We’ve all had at least one frustrating experience with the health care system. A moment where you’re left thinking: “There has to be a better way of doing this.” For me, these moments often come when the paper-filled world of health care doesn’t jive with my increasingly mobile-based lifestyle. (You can count me in the 35% of all U.S. adults who own a smart phone.)
Mobile health (mHealth) technology offers a potential solution to connecting an increasingly mobile population (83% of U.S. adults own a cell phone) to our experiences with the health care system.
For me, this means a world where after you visit your doctor, the name and dosage of your prescriptions are transferred from your doctor’s electronic health record system to an application in your phone, along with the name of the condition you’re being treated for. The condition links over to a website trusted by the physician that has more information about that condition, which you can read on your own time. From there, you can send your physician additional questions you have through a secure messaging system. That same app would also allow you to enter your symptoms as you experience them, so you aren’t stuck trying to recall their frequency and intensity at your next appointment.
All of this and much more could be possible in the near future, according to a new report from PwC resulting from interviews with 1,805 patients, physicians and health care payer executives. Patients surveyed for the report said they thought mHealth would help improve the convenience (52%), cost (46%), and quality (48%) of their health care within the next three years. Sixty percent of the physicians and payers surveyed said that widespread adoption of mHealth is inevitable.
Despite agreement that mHealth is coming, people interviewed for the report noted there are substantial hurdles to jump through before we’ll see widespread adoption of mHealth solutions. According to the report:
- mHealth will require a big shift in how the health care system operates—and most health care systems hate change. mHealth tends to focus on prevention and, unfortunately, most health care systems don’t reimburse enough for prevention.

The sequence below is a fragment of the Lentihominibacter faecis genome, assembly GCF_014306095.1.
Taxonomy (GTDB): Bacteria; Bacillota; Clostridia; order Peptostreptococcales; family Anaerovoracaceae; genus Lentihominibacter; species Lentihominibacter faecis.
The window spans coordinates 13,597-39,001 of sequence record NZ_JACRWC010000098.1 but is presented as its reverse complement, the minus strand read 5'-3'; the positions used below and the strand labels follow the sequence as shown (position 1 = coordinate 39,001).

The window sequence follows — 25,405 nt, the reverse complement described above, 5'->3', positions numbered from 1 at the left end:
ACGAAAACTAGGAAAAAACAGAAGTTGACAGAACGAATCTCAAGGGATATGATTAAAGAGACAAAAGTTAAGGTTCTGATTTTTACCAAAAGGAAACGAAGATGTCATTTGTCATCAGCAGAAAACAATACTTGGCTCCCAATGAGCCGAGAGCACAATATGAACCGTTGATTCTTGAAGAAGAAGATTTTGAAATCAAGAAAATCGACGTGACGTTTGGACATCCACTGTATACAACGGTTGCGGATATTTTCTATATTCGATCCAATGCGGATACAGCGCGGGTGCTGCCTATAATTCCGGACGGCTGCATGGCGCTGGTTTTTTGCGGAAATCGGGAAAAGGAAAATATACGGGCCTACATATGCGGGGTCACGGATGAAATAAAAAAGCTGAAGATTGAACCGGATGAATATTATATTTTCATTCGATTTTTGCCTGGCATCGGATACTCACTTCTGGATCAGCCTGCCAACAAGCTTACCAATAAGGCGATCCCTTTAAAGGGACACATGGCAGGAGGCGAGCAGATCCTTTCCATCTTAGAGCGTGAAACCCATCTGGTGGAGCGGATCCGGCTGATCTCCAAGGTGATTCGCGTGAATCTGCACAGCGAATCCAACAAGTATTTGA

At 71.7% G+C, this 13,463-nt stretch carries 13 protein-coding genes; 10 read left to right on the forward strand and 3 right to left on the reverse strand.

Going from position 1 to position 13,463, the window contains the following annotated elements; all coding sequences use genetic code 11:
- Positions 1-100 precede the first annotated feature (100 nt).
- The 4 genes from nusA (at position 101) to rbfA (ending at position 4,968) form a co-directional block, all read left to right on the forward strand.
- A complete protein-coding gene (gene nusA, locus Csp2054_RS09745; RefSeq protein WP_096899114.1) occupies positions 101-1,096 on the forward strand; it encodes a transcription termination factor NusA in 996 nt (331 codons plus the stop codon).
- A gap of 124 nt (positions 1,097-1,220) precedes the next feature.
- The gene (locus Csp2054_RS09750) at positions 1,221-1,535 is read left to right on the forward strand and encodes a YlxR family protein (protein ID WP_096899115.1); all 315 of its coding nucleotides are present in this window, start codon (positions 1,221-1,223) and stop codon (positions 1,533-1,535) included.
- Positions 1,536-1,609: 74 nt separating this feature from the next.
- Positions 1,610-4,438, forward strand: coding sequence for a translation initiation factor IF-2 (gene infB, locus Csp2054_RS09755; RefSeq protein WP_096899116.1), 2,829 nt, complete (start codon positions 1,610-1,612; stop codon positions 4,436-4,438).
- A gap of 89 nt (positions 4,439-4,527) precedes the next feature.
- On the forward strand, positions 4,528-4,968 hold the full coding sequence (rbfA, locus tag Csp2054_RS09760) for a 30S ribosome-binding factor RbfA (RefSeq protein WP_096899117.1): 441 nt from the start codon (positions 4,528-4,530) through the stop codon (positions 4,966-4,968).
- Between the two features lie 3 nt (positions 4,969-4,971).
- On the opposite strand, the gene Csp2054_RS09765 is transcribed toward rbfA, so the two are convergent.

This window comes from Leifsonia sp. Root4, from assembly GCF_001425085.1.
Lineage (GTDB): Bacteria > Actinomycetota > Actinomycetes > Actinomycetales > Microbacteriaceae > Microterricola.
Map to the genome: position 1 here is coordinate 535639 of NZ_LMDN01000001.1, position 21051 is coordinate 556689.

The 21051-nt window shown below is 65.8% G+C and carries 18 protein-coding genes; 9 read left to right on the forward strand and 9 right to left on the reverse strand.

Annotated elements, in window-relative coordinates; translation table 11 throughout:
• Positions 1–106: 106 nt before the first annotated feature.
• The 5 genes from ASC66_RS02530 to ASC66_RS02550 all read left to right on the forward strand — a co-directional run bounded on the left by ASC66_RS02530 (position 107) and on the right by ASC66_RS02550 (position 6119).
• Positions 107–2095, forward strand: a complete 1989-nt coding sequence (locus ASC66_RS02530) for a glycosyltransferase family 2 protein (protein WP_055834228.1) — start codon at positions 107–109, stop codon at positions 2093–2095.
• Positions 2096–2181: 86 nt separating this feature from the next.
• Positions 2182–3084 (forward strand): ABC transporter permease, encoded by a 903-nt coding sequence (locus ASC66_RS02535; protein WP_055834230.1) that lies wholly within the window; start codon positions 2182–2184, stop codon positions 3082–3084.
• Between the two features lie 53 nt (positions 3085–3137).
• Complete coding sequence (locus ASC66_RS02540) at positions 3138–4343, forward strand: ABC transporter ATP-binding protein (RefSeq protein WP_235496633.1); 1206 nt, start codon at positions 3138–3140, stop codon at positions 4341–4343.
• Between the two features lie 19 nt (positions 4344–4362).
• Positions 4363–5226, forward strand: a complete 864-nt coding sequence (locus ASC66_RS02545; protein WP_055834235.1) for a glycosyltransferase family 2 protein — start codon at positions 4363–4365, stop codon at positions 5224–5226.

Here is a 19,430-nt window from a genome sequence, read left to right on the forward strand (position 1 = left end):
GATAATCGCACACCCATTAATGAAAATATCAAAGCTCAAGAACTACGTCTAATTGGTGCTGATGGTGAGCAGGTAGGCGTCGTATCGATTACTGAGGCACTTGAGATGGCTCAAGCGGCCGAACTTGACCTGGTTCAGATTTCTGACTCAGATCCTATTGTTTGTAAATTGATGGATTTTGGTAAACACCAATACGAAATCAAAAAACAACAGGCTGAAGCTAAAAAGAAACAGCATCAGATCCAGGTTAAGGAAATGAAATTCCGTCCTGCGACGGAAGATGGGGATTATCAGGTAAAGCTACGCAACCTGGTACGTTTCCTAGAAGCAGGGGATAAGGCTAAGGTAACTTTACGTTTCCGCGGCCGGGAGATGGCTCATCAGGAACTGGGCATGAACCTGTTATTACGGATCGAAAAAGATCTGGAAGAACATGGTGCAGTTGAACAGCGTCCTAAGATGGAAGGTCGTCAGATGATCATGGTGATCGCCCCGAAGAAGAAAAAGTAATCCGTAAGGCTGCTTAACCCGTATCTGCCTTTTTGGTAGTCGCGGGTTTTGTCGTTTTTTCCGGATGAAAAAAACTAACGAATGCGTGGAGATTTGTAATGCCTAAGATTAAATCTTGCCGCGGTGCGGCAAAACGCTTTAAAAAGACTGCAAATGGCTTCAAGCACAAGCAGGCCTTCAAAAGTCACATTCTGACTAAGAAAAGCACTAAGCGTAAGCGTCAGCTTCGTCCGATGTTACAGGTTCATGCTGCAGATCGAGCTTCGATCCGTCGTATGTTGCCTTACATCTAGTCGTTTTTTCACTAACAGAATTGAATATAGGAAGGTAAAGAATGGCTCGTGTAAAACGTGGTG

- Players within the health care system—health care providers, patients, payers—all have different interests in mHealth and these differing interests will make it challenging to implement solutions.
- For mHealth adoption to become widespread, any solutions must appeal to payers, because patients are “highly sensitive to price” and won’t be willing to foot the bill for mHealth technology.
The report offers several recommendations for overcoming these hurdles. The two that resonated most with me:
- In developing mHealth solutions, focus on actually providing a solution to a business problem; don’t focus on what technology can do. In my work, we say this all the time: Don’t focus on the tactics, focus on the strategy. From there, the best tactics to achieve the strategy will follow.
- mHealth creators should build partnerships to create solutions that can be part of an mHealth ecosystem rather than stand on their own. These partnerships can help identify the best ways to implement a solution and move its adoption along. Interoperability with other mobile health solutions is one of the ingredients to a successful mHealth model, says the report.
All that said, even a perfectly designed mHealth solution requires something bigger to be successful: it requires behavior change on the part of everyone involved in the health care system. All physicians will need to be electronic so that data can be shared with their patients, and they’ll need to input quality data so patients understand what they are reading. Payers will need to provide incentives, likely financial, for physicians to be active participants in making these solutions work. Finally, patients will need to take an active role in their care: using mHealth solutions to track their symptoms, interact with their physician and research their conditions (in other words, become a “quantified patient”). All of this will take time, but like the people interviewed for the PwC report, I believe we will get there.